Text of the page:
Bulletin of Earthquake Engineering

, Volume 17, Issue 6, pp 3169–3196 | Cite as

Experimental assessment of soil–structure interaction effects on a super long-span cable-stayed-bridge with pile group foundations

  • Limin Sun
  • Wen XieEmail author
Original Research


Soil–structure interaction (SSI) plays an important role in overall structural seismic behavior. However, there is a scarcity of experimental studies evaluating the SSI effects on a full bridge including superstructure, pile foundations and site soil. This paper focused on shaking table investigations on the effects of SSI on a super long-span cable-stayed bridge model with pile groups and mixture soil modelled by using uniaxial laminar shear boxes. The cable-stayed bridge model was subjected to a series of earthquake excitations in the longitudinal direction, including white noise and various earthquake waves. The dynamic interactive behavior of the cable-stayed bridge model was explored for various shaking amplitudes and frequency components. Furthermore, the influences of the soil on the system dynamic characteristics were clarified statistically. The test results show that the SSI obviously affects the seismic response of the cable-stayed bridge model in the longitudinal direction, and corresponding accelerations of structural members are amplified. The bridge seismic response may be underestimated and misinterpreted to some extent while the SSI effects are ignored. It is, therefore, suggested that more attentions should be poured into the SSI effects when performing the seismic design of super long-span cable-stayed bridges. Moreover, the SSI effects on the bridge seismic responses decrease with the increase of shaking amplitude, and significantly change as the frequency components of the input motions vary. When evaluating the system damping ratio with the SSI, the system seismic responses may be varied to a certain degree if the soil viscous damping contribution is neglected.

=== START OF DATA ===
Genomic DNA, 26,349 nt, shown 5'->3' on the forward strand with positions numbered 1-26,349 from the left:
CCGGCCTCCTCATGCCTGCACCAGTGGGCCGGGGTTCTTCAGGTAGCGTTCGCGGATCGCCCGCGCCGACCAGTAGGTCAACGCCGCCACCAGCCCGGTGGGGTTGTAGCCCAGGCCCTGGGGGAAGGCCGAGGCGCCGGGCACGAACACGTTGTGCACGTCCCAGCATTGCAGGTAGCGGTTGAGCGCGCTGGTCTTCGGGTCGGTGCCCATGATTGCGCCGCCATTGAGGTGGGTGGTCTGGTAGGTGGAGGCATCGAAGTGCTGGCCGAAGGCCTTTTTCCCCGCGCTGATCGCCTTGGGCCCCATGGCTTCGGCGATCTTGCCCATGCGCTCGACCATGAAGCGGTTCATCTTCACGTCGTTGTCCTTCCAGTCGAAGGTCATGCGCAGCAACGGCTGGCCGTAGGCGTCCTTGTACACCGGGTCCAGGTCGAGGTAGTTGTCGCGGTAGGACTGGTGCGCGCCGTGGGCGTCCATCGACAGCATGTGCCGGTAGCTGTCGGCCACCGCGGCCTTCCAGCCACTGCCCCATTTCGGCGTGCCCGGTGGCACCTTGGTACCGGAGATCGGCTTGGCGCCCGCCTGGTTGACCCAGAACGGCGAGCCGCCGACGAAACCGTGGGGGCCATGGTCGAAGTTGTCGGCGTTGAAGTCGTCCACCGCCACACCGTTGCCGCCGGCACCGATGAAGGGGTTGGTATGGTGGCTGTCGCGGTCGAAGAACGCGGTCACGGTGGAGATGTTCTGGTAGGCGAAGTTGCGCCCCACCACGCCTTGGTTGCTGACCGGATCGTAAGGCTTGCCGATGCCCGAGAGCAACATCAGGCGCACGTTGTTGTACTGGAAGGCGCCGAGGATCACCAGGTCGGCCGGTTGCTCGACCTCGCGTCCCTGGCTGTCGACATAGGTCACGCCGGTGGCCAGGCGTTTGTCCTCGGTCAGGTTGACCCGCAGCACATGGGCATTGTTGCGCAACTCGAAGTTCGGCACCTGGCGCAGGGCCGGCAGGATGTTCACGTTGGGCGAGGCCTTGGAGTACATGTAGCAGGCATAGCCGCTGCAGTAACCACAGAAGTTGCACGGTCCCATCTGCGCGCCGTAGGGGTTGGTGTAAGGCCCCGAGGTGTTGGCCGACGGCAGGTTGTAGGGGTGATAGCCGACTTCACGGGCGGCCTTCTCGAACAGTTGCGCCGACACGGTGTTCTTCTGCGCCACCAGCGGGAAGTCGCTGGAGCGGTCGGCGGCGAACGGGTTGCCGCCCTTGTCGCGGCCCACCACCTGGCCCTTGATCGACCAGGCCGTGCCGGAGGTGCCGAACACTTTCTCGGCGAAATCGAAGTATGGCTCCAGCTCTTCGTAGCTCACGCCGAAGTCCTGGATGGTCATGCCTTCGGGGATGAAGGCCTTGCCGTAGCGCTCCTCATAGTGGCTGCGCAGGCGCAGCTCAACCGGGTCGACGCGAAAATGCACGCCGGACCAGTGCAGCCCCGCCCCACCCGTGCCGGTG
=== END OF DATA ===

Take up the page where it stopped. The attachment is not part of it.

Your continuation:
Cable-stayed bridge Pile group Soil–structure interaction Shaking tables Full bridge model Soil viscous damping 



This study was sponsored by the National Natural Science Foundation of China (Grant Nos. 91515101-5, 51608282). The authors greatly acknowledge Profs. Menglin Lou, Fayun Liang, Qingjun Chen and Wancheng Yuan from Tongji University, for their comments on the experimental program. The authors are thankful for the graduate students, Miss Dan Nie, Mr. Jianguo Wang, Mr. Yajie Jia, Mr. Haibing Chen, Mr. Sheng Jiao, Mr. Yaohua Yang and Mr. Chao Luo from Tongji University, and Dr. Chengyu Yang from the State Key Laboratory for Disaster Reduction in Civil Engineering for their dedicated assistance in the course of shaking table tests. This work was also sponsored by the K. C. Wong Magna Fund in Ningbo University.


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© Springer Nature B.V. 2019

Authors and Affiliations

  1. 1.State Key Laboratory for Disaster Reduction in Civil EngineeringTongji UniversityShanghaiPeople’s Republic of China
  2. 2.Department of Civil EngineeringNingbo UniversityNingboPeople’s Republic of China

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